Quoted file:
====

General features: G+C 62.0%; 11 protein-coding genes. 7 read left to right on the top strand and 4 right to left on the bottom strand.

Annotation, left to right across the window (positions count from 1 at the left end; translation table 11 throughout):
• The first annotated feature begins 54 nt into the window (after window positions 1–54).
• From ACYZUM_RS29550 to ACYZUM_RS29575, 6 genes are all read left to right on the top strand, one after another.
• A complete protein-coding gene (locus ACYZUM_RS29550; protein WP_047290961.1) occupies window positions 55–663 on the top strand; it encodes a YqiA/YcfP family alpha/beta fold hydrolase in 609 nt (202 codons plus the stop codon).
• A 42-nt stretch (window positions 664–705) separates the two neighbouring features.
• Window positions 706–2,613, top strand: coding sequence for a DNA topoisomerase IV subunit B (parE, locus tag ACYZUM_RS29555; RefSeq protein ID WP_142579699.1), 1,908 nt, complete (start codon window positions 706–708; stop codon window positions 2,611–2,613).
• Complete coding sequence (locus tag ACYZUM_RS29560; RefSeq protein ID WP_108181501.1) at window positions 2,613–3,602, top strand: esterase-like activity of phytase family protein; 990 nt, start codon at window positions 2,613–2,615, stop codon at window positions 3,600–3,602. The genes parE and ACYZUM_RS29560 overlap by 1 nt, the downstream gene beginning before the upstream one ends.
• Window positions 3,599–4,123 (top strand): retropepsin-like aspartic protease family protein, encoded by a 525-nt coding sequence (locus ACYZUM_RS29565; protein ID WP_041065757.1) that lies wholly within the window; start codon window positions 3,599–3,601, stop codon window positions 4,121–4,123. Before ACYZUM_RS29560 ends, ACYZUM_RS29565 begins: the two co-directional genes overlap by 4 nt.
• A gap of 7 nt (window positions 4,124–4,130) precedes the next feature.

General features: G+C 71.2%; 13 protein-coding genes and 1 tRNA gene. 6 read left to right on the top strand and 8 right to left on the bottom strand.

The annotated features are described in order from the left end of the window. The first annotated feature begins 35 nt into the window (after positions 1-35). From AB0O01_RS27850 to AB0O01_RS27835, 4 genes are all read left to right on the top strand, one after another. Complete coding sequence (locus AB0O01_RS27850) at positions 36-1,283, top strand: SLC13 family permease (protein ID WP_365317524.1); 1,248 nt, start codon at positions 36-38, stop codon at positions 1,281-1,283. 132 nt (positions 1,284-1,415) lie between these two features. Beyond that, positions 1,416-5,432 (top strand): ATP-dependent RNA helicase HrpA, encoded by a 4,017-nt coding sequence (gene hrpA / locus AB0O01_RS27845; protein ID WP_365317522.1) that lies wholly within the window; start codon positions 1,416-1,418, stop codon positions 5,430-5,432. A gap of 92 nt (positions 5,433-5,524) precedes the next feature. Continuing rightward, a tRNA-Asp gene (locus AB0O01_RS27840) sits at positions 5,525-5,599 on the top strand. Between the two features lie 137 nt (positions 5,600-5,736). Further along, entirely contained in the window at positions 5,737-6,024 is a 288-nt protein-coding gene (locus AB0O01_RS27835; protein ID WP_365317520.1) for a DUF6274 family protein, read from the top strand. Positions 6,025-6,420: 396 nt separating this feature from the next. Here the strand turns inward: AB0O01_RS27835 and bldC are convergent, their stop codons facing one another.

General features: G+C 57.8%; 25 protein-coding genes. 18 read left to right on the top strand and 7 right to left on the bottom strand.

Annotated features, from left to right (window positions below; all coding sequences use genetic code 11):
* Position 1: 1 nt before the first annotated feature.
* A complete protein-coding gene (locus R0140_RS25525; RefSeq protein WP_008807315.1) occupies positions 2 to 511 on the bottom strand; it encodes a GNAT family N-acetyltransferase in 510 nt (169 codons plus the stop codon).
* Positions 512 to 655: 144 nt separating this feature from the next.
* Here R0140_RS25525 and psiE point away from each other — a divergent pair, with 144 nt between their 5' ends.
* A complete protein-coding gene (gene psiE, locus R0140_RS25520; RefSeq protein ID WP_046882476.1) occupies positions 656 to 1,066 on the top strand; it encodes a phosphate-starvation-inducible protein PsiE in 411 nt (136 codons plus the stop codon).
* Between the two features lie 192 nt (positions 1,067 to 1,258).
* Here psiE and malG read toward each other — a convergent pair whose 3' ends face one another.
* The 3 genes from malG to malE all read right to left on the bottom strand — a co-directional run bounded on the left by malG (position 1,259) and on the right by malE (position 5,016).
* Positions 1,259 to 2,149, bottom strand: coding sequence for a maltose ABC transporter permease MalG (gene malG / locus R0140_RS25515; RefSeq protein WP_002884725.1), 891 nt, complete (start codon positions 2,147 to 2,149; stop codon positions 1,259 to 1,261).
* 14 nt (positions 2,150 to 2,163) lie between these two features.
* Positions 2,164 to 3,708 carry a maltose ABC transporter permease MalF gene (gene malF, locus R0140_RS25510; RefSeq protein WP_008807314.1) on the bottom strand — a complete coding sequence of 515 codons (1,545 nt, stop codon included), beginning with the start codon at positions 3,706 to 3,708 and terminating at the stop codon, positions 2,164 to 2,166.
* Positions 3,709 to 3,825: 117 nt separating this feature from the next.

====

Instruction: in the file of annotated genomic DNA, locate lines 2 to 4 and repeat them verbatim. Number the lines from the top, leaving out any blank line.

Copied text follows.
Annotation, left to right across the window (positions count from 1 at the left end; translation table 11 throughout):
• The first annotated feature begins 54 nt into the window (after window positions 1–54).
• From ACYZUM_RS29550 to ACYZUM_RS29575, 6 genes are all read left to right on the top strand, one after another.